Given the number of prominent voices that have been raised against the controversial Cyprus bank levy, it was a wonder it found so much support among the troika – the ECB, EU and IMF. Dmitry Medvedev cried foul, Lawrence Summers saw it as an error, and even former Eurogroup chief Jean-Claude Juncker criticised it. With the exception of the Russian prime minister, however, the element that disturbed most commentators was the application of the levy to supposedly guaranteed bank deposits. The ‘little guy’, they implored, shouldn’t have to suffer in the restructuring of Cypriot bank debts.
A online debate about the merits and dangers of nudging – the ‘soft’ paternalism Richard Thaler and Cass Sunstein promoted in their 2008 book, ‘Nudge’, came to the brink of degeneration last week. The detractors criticised the insidiousness of the behavioural interventions. Nudgers, they suggested, use crafty psychological manipulation to rob people of their individual freedoms in the pursuit of questionable public policy goals
In an online poll, the Guardian newspaper was among the first to test the public reaction to the UK Chancellor George Osborne’s proposal to give workers the option to sacrifice some or all of their employment rights in exchange for shares in their respective companies. In essence the question was: would you give your employer the right to fire you at will in exchange for a tax-exempt equity stake in the firm? The sample was probably not representative of the labour force, but the result was nonetheless remarkable: 94 percent rejected the offer.
Recently on the beach, I overheard the solemn pledge of a generously-proportioned Austrian. He adjusted his unflatteringly tight bathing trunks, leaned over to his equally corpulent companion, and promised: “By the time we go on skiing holiday, I swear I’m going to lose 10 kilos.” She didn’t seem to take the oath too seriously, as she simply shrugged her shoulders and went back to her magazine. I only briefly observed the scene while passing yet, strangely, I can’t seem to get it out of my head.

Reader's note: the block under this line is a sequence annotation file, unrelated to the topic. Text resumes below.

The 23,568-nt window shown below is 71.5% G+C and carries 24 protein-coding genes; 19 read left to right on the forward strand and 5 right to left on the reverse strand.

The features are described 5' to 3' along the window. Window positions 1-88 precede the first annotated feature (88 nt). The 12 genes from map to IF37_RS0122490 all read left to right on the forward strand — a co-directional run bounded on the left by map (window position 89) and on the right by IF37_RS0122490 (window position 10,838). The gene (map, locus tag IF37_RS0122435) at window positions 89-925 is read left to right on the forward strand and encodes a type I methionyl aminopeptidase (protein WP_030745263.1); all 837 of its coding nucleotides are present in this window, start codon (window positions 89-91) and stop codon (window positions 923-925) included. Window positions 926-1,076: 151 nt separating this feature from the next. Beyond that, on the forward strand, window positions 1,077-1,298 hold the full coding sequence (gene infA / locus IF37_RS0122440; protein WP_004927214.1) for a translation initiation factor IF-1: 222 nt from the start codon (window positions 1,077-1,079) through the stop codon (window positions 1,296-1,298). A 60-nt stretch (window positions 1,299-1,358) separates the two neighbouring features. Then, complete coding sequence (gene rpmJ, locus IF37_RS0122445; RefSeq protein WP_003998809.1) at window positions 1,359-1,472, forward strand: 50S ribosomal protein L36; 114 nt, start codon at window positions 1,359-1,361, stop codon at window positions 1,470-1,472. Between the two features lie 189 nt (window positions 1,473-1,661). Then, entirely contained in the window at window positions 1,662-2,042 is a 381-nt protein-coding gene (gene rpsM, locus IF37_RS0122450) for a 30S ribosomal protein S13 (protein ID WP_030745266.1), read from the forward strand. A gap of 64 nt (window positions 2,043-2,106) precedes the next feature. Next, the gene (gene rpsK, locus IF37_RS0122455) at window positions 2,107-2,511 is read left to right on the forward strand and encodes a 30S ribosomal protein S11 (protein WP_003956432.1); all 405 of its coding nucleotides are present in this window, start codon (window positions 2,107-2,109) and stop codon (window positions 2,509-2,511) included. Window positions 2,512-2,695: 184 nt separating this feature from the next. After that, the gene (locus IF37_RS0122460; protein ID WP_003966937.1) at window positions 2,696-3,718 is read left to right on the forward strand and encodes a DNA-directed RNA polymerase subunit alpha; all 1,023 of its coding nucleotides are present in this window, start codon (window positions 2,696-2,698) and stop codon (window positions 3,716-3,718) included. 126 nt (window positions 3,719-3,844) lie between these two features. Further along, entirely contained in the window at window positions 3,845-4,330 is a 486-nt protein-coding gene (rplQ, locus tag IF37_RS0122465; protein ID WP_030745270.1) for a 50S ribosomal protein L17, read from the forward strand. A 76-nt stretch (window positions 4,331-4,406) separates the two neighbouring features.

My nine-year old has been particularly disobedient lately. Her behavior was so unacceptable last week I threatened not to take her to her best friend’s birthday party, planned for last weekend, if she did not mend her ways. Well, the threat went unheeded; she proceeded almost immediately to do the thing that she had been told not to do. So I declared that she would forfeit the birthday party. She became instantly gloomy and remorseful, but seemed to accept the punishment until, that is, the day before the birthday party. Only then did she realize the full weight of the loss.
In a recent post my fellow blogger described how a ‘nudging’ technique helped to encourage people to save for their retirements. The trick worked by leveraging off people’s dislike for giving up things that that they already have. Even if all that is done is to swap one thing for another of equal value, people still do not like it because a loss is perceived twice as keenly as the gain.
Do you prefer a 50 percent loss today or 70 percent loss in three years’ time? This is essentially the choice that faces holders of Greek sovereign debt according to Barron’s. They base their beliefs on data from Citi Investment Research Analysis concerning the size of the haircut that would be necessary to bring Greece’s debt-to-GDP ratio to a manageable 90 percent now, and in each of the next four years. Barron’s recommends taking the 50 percent hit immediately, which it undoubtedly finds easy to do because it does not actually hold the paper.
I was surprised, even curious, when I found a prospectus in my e-mail inbox for a new fund going by the slightly pompous name Peccata Global. As the name hinted, the fund, whose launch seemed perfectly timed to coincide with the start of Lent, had something to with sin. In fact, sin is precisely its philosophy. In a dark twist of the socially responsible theme, this manager hopes to profit from investments in activities that are ‘politically incorrect’, namely those that reflect the Seven Deadly Sins.
The debate on raising UK university tuition fees to among the highest in Europe has inflamed tempers even beyond the simple vote on whether students should pay more for their own tertiary education. Yet, forming a clear opinion on the matter is complicated by the tendency of interested parties to frame their arguments in such a way that observers are almost bullied into the viewpoint of the presenter.
Proposition 19 is a project of law which, if passed, would legalise the possession and sale of cannabis in California. Voter support for ‘Prop 19’ will be tested in the upcoming state elections and the outcome remains highly uncertain. The opinion polls have been mixed, volatile and have revealed voters split along clear lines: young (for) versus old,
On a trip to France last weekend, I was greeted by the frightening news of bitter union unrest in response to the government’s pension reform plans (see earlier post): hundreds of thousands of angry demonstrators; uncollected trash in the streets and fuel shortages at petrol stations.
The issue of how to structure banker incentives to discourage excessive risk-taking has been actively debated against the backdrop of the credit crisis. Most protagonists could agree that equity-based incentives are bad and that reward schemes linked to the long-term value of the bank’s debt might be better.